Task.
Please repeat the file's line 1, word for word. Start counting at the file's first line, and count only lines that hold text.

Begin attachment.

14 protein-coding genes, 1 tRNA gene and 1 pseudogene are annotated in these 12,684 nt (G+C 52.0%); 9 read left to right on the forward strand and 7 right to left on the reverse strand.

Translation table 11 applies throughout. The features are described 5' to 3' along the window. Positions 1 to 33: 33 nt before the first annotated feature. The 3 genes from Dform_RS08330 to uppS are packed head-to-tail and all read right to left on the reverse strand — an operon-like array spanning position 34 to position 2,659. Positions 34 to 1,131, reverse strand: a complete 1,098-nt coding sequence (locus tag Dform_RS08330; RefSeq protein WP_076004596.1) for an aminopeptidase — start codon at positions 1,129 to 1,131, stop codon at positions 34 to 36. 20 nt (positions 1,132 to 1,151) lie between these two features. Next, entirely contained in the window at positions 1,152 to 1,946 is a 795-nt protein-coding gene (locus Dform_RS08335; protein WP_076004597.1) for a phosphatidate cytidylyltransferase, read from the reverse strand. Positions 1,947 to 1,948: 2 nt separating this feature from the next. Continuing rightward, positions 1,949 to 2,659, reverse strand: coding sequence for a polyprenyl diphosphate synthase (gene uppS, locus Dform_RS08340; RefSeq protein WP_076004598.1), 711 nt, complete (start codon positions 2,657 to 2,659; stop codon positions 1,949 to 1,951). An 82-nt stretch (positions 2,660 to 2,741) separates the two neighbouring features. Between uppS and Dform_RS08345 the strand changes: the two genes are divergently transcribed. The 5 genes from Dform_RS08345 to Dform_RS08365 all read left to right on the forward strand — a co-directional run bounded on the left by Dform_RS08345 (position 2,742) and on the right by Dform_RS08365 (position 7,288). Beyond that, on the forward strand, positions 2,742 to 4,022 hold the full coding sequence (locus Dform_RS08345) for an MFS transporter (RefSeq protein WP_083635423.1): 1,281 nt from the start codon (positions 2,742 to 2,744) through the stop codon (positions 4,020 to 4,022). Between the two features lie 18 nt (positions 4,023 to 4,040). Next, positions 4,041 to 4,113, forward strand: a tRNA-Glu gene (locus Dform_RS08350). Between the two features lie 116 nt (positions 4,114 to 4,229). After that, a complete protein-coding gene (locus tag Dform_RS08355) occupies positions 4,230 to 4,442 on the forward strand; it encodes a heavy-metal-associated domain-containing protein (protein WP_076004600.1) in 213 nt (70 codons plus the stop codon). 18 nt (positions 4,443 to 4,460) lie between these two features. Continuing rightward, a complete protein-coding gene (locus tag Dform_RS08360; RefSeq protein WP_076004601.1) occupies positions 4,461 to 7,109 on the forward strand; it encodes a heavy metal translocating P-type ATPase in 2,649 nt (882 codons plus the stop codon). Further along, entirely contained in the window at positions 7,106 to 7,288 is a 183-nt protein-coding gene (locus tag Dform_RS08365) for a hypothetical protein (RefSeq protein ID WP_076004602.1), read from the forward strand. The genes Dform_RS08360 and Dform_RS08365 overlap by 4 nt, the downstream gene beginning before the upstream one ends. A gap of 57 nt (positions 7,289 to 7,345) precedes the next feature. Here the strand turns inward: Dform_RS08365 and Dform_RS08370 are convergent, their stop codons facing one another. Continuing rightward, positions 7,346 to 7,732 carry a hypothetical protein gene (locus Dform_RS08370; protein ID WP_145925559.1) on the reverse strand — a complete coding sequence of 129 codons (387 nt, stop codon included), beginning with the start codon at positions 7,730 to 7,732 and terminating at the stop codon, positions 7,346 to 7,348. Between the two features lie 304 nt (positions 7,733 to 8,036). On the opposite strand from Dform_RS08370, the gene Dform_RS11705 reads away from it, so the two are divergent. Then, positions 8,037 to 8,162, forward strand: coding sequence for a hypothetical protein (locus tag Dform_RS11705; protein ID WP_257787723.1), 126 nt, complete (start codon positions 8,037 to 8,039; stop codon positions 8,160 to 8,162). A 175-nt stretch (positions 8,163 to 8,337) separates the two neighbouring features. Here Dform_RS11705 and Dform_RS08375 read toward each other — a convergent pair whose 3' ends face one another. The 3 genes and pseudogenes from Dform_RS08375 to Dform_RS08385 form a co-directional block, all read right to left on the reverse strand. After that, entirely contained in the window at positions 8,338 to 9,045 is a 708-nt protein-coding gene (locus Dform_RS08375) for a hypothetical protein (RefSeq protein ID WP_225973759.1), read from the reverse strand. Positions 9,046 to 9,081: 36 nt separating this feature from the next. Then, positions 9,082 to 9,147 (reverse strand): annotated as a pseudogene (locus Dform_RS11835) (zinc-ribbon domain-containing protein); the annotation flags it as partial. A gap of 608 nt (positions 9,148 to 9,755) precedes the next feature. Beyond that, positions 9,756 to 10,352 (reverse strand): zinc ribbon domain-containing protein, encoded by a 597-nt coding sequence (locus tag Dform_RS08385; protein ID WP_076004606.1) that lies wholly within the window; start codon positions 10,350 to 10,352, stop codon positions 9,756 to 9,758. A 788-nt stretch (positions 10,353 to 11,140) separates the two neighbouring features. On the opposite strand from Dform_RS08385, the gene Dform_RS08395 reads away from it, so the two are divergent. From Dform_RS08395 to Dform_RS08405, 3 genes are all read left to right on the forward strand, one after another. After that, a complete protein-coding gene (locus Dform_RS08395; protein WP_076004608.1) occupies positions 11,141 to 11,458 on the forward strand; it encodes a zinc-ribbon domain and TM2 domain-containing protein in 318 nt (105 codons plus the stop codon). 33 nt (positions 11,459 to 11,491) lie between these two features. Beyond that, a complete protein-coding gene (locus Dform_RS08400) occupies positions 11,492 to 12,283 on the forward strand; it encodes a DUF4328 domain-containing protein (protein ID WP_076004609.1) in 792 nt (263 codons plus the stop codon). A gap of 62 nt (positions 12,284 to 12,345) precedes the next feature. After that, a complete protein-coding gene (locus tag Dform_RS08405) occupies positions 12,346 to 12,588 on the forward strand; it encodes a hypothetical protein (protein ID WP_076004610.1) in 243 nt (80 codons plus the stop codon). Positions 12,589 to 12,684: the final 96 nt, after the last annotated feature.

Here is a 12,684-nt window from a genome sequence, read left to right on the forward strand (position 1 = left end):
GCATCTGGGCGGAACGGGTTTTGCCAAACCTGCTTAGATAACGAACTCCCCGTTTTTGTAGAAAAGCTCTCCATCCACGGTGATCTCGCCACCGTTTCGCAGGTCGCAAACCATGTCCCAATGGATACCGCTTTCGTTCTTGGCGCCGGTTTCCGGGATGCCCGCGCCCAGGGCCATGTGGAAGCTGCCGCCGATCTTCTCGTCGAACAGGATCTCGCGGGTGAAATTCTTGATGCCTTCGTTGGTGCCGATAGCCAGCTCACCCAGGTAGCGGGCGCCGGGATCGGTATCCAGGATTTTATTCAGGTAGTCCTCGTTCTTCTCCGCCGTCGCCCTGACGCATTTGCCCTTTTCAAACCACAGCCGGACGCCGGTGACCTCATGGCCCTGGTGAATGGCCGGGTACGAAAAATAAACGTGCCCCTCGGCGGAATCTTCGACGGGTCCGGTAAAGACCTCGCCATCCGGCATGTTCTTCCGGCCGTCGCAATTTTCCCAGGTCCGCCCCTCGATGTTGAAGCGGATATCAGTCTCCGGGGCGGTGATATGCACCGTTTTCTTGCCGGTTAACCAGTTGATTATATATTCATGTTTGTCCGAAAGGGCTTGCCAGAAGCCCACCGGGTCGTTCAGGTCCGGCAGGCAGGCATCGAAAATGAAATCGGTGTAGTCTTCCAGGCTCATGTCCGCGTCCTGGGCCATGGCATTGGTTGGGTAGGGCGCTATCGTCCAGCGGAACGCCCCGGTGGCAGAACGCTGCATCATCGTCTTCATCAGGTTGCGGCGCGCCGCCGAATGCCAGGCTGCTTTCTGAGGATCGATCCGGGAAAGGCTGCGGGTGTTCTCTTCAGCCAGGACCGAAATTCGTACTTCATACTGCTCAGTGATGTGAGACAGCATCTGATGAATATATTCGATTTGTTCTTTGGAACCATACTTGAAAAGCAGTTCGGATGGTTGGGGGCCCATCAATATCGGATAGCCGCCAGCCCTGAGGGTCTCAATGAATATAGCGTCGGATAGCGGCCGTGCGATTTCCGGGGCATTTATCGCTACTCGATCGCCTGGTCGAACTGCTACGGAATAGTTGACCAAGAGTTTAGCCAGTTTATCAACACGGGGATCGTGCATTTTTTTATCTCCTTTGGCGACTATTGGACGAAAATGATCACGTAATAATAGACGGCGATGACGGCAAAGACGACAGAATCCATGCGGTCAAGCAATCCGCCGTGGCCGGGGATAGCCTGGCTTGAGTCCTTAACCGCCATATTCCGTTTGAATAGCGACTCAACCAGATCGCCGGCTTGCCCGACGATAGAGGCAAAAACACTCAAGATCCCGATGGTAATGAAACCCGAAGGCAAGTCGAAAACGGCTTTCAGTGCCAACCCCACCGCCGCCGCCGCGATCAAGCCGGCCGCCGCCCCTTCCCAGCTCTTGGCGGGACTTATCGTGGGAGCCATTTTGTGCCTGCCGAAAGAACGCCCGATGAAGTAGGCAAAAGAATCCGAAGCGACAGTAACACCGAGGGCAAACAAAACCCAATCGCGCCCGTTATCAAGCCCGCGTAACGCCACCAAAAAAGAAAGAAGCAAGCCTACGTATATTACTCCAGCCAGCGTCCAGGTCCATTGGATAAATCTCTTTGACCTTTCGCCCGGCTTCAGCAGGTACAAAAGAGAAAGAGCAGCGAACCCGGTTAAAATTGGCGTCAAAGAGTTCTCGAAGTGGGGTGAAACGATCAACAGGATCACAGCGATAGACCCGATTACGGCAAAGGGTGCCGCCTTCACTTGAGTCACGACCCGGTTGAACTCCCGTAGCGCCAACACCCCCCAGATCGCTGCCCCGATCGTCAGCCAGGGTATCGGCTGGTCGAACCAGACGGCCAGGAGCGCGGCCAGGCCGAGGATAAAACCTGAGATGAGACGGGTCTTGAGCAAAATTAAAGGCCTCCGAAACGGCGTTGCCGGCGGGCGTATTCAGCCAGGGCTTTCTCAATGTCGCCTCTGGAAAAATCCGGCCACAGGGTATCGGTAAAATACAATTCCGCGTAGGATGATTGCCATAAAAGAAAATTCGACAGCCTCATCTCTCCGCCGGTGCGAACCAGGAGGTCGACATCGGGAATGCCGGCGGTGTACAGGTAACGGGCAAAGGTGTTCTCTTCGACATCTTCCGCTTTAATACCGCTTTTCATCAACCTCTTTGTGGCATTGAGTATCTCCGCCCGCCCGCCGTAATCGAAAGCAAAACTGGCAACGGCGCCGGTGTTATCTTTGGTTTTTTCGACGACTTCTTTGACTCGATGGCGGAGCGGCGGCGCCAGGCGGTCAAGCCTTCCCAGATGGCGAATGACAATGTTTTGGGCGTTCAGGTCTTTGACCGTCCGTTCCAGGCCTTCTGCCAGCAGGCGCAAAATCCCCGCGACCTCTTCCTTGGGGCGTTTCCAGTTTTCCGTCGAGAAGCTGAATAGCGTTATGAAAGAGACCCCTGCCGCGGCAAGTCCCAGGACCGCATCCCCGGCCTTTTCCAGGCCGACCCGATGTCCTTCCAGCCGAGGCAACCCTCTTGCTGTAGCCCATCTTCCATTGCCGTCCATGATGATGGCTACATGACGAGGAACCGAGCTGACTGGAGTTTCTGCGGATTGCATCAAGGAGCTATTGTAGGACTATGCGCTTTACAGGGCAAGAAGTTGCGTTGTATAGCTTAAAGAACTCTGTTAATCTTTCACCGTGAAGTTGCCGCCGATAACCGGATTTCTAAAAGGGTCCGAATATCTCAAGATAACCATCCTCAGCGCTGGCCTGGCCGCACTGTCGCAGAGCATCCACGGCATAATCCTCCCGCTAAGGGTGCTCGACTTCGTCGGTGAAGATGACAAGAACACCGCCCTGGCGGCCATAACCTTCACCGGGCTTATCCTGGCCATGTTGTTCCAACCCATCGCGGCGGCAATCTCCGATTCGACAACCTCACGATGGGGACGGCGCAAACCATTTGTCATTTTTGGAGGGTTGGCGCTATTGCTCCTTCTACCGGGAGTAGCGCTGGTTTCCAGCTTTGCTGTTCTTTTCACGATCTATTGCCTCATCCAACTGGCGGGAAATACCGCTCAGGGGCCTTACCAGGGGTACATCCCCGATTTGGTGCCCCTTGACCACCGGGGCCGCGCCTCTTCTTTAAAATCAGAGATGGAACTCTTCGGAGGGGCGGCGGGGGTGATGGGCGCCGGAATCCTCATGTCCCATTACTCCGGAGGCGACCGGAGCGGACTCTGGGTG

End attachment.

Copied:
14 protein-coding genes, 1 tRNA gene and 1 pseudogene are annotated in these 12,684 nt (G+C 52.0%); 9 read left to right on the forward strand and 7 right to left on the reverse strand.